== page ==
Tension between Saudi and Iran skyrocketed following execution of Shia imam and 46 others on terrorism-related charges
ANKARA – The ongoing diplomatic row between Saudi Arabia and Iran has raised eyebrows around the globe, with international actors urging calm in an already boiling region.
Tension between the two regional rivals skyrocketed after Saudi Arabia executed Shia imam Sheikh Nimr al-Nimr and 46 others Saturday on terrorism-related charges.
Following al-Nimr’s execution, predominantly-Shia Iranian protesters torched two diplomatic buildings belonging to Saudi Arabia in Tehran and Mashhad to protest the execution. On Sunday, Saudi Arabia announced the cutting of diplomatic ties with Iran.
France called on Saudi and Iran to de-escalate tension to avoid the eruption of a sectarian conflict.
“The strength of France is being able to talk to everyone and the Foreign Minister [Laurent Fabius] pointed our wish of de-escalation,” French government spokesman Stephane Le Foll said Monday.
The EU’s heavyweight Germany called on Saudi Arabia and Iran to act responsibly and take steps toward de-escalation.
German Foreign Minister Frank-Walter Steinmeier said the international community has worked hard in recent years to settle conflicts in the region.
“Now what we need is responsible actors in the region, who act in a responsible way, both in Riyadh and Tehran,” Steinmeier said in an interview with Bild daily on Tuesday.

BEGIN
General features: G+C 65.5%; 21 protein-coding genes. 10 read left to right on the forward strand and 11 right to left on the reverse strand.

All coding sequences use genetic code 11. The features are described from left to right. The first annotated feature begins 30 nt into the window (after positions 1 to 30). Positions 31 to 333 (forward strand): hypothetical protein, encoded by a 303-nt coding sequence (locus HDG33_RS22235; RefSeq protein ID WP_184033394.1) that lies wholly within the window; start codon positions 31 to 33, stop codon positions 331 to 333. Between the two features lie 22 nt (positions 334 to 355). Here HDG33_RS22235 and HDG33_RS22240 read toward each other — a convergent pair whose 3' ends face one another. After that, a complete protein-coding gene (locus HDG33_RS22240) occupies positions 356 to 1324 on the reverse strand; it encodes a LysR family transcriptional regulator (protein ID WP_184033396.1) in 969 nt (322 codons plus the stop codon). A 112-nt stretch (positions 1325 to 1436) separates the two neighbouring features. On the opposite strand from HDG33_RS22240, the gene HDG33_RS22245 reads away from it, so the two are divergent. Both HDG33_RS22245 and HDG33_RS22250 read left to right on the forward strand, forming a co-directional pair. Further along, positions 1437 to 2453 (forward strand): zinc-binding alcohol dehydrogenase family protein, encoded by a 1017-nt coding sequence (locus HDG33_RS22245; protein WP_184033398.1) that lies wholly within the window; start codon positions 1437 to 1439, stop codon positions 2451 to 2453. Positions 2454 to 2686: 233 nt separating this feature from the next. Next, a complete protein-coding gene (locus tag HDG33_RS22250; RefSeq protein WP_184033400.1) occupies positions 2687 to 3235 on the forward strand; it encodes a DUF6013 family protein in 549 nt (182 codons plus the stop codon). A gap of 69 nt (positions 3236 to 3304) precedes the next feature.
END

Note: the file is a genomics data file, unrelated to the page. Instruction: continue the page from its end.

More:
In the U.K., Prime Minister David Cameron condemned Riyadh’s use of the death penalty and called for improved relations.
Speaking to journalists in east London on Monday, he said: “It is hugely concerning because of course we want to see stability in the Middle East… not least because that will be absolutely essential for solving the crisis in Syria.”
EU Foreign Policy Chief Federica Mogherini called the Saudi and Iranian foreign ministers on Monday and urged both countries to “defuse the tensions.”
The U.S. also called for increased diplomatic efforts between the two nations.
“We continue to believe that diplomatic engagement and direct conversations are essential to work through differences,” said State Department spokesman John Kirby.
Meanwhile, Japan urged Saudi and Iran on Tuesday to de-escalate tensions in the region through dialogue, according to Japanese news agency Kyodo.
Referring to Japan’s high dependence on the region for oil, Chief Cabinet Secretary Yoshihide Suga said, “Our country is concerned about [the] deterioration in relations between some Arab states, including Saudi Arabia and Iran.”
Malaysia expressed deep concern over the developments and strongly condemned “the acts of the mob that attacked the Embassy and Consulate of Saudi Arabia in Tehran and Mashad,” according to a Tuesday statement by the Malaysian Foreign Ministry.
Pakistan also expressed its concern about the escalating tensions.
“It is the responsibility of states to provide full safety and security to all diplomatic missions and their personnel,” Pakistan’s Foreign Office said. “Terrorism and extremism forces may take advantage of any disunity in the Muslim Umma (world).”
UN Secretary-General Ban Ki-moon phoned the foreign ministers of Saudi Arabia and Iran to urge both countries to avoid actions that could further exacerbate tensions, according to his spokesperson’s office.
– Aamir Latif, Hajer M’tiri, Ayhan Sismek, Ilgin Karlidag, Michael Daventry, Mustafa Caglayan and P Prem Kumar contributed to this report.